The following day we decided on a morning visit to the Taj Mahal and enjoyed a morning of wandering around this magnificent marble building with the warm sun on our heads and the cool marble underfoot. This it is definitely a memory I will cherish forever. Once inside the grounds, the short walk along the approach to the Taj itself reveals how it glitters in the sun, and it is almost certainly an experience that requires sunglasses! The marble is blinding when the sun hits it and there is a lot of white marble to gaze at in amazement. Once over the initial astonishment at so bright and glorious a building, there are several spots in the grounds where you can sit and enjoy the shade, take in the view and ambiance, and just bask in the glory of one of the world’s most spectacular structures. Certainly one for the bucket list.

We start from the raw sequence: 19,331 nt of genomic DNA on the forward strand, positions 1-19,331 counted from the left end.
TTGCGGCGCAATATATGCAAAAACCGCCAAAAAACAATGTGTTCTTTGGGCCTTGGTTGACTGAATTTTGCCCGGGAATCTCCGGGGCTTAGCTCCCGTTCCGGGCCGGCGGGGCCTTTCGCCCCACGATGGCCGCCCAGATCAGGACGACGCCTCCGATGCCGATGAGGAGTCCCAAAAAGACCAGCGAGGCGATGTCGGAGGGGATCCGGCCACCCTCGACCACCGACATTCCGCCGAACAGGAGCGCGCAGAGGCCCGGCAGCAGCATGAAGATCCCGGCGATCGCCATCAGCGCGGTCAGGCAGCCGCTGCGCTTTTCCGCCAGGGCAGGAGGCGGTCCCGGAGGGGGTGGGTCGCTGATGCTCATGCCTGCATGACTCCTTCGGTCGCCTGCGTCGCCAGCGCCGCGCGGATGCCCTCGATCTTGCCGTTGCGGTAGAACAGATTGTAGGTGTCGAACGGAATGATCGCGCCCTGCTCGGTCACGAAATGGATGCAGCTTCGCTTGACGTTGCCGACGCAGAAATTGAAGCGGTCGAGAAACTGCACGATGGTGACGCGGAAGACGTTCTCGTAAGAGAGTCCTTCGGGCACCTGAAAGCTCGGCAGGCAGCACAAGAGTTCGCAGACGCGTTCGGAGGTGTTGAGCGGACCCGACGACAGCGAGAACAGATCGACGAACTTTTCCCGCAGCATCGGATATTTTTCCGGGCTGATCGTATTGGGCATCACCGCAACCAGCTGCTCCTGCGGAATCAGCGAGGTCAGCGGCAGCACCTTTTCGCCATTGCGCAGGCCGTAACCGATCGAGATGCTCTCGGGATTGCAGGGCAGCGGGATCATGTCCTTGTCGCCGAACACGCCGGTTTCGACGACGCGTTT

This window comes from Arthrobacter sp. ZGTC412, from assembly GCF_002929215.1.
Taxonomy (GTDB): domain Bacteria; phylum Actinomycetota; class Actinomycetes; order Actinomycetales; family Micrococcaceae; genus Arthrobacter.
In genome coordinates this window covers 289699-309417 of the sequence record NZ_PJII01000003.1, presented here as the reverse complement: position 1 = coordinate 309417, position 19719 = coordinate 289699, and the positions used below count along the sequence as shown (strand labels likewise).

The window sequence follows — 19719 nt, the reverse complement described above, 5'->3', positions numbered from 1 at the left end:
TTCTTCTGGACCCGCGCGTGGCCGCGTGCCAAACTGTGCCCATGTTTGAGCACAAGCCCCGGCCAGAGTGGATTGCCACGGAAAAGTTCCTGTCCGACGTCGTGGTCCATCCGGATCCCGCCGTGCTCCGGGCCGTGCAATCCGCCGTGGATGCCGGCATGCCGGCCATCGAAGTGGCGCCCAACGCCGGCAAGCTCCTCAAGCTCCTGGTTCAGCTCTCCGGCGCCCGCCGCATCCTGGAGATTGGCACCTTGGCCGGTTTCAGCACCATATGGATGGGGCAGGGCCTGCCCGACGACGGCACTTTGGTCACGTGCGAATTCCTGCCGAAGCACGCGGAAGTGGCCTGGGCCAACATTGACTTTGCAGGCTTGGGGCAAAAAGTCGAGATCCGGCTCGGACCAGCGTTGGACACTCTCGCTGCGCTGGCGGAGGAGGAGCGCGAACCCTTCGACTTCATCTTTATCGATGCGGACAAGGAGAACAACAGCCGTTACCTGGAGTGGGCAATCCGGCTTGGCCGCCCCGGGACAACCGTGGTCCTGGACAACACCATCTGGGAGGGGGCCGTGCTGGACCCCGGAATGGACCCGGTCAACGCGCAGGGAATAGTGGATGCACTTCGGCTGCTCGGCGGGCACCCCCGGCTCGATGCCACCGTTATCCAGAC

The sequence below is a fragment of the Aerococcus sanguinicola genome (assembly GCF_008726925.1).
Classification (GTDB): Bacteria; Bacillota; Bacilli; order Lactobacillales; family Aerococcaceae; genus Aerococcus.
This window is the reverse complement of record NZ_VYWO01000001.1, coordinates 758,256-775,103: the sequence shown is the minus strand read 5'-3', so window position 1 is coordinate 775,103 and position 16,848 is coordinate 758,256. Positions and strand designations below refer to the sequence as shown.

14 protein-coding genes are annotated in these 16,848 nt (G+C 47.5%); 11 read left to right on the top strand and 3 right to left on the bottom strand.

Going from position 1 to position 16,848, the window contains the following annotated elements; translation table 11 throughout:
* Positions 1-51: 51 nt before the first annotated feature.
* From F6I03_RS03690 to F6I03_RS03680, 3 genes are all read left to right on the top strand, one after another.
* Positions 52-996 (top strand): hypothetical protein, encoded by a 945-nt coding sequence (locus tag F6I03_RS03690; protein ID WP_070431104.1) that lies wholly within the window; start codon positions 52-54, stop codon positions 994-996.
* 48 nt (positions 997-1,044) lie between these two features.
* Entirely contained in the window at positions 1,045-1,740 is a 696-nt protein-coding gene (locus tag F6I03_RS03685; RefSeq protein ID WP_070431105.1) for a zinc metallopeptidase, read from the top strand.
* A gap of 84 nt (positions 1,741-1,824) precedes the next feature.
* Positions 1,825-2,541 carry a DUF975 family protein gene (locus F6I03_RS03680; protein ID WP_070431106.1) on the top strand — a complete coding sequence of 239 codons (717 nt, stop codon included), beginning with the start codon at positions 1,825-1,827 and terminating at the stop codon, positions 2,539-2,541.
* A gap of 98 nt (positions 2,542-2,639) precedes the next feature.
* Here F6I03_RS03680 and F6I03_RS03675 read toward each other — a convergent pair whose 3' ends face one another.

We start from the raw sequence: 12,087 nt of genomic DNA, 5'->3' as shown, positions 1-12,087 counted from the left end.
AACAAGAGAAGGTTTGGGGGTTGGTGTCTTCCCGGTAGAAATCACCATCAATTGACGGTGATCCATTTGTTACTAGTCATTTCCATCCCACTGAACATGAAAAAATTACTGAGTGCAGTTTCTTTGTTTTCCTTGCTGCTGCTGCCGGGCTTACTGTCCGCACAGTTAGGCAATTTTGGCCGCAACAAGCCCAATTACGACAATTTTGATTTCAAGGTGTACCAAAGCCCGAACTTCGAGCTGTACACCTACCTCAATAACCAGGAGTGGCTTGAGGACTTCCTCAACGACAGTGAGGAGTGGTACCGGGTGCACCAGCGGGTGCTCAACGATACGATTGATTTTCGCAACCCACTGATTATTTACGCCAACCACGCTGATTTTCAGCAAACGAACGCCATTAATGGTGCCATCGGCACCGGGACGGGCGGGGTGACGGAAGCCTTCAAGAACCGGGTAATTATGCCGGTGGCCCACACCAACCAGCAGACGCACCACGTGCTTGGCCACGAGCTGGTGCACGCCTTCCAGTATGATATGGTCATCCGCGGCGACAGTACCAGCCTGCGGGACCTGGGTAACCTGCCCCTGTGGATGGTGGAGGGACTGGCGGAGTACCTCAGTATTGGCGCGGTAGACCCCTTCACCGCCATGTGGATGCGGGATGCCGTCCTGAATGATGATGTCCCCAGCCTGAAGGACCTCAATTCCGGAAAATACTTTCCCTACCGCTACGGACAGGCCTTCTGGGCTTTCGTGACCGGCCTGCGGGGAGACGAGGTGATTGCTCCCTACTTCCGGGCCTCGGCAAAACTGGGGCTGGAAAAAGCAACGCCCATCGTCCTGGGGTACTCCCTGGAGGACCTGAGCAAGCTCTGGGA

Another big highlight of Agra is the Agra Fort, which exceeded every expectation as to what we would find inside. The Agra Fort is similar in style to the Taj Mahal, divided up into lots of different rooms, gardens and walkways. On the outside, the red stone is imposing and foreboding, but inside the fort is decorated in marble and intricately carved and designed. Having a private guide is so key, as their knowledge of the fort is unsurpassed and truly brings it to life. When wandering around, make sure to head to the viewing ports, overlooking the surrounding town and countryside. There is a spectacular view of the Taj and it’s a great chance for a few photos. Another great view can be found by heading back into the town and having a rooftop terrace lunch. If you’re like me you may find yourself extending lunch into afternoon tea in order to truly soak up the experience!